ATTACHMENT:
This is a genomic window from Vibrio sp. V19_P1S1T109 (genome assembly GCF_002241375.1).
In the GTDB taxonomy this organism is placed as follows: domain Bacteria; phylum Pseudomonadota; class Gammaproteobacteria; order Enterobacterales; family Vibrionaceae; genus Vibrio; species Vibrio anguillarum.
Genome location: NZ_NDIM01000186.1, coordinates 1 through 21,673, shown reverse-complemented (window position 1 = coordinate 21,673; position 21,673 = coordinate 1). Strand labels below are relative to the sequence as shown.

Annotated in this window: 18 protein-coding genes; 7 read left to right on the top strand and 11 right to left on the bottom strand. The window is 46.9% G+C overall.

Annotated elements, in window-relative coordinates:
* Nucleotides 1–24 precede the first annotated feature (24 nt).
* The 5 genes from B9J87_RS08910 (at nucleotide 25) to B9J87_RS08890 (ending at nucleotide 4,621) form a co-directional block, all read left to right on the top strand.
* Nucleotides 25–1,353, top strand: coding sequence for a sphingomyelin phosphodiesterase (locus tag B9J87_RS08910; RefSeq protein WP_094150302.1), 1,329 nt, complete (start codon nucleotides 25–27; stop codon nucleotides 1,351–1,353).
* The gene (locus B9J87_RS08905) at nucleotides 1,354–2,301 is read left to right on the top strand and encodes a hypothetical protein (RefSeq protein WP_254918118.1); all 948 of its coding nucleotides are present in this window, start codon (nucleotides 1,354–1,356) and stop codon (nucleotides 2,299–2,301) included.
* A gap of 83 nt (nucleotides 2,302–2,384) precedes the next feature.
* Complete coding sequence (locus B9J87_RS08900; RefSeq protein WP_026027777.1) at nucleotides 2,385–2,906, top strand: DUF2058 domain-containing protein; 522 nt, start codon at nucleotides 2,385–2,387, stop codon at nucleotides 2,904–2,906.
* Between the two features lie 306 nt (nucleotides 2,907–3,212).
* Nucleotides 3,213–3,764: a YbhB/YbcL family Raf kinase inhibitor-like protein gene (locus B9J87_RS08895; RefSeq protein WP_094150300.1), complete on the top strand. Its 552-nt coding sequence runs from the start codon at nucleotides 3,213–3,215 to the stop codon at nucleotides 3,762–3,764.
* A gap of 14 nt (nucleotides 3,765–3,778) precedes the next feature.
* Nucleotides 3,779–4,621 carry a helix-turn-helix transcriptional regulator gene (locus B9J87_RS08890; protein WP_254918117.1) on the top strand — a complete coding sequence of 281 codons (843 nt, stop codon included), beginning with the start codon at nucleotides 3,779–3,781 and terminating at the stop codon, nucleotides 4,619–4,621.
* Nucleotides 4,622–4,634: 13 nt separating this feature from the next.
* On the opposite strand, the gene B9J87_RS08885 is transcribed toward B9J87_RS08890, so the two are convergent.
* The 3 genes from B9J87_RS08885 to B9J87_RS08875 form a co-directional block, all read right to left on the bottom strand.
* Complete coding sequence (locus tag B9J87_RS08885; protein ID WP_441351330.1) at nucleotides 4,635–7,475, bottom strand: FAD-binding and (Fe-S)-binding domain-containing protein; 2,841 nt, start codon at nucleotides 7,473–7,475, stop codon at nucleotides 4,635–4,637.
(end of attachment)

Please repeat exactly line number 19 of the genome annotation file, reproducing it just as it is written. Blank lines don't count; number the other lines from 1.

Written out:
* Complete coding sequence (locus tag B9J87_RS08885; protein ID WP_441351330.1) at nucleotides 4,635–7,475, bottom strand: FAD-binding and (Fe-S)-binding domain-containing protein; 2,841 nt, start codon at nucleotides 7,473–7,475, stop codon at nucleotides 4,635–4,637.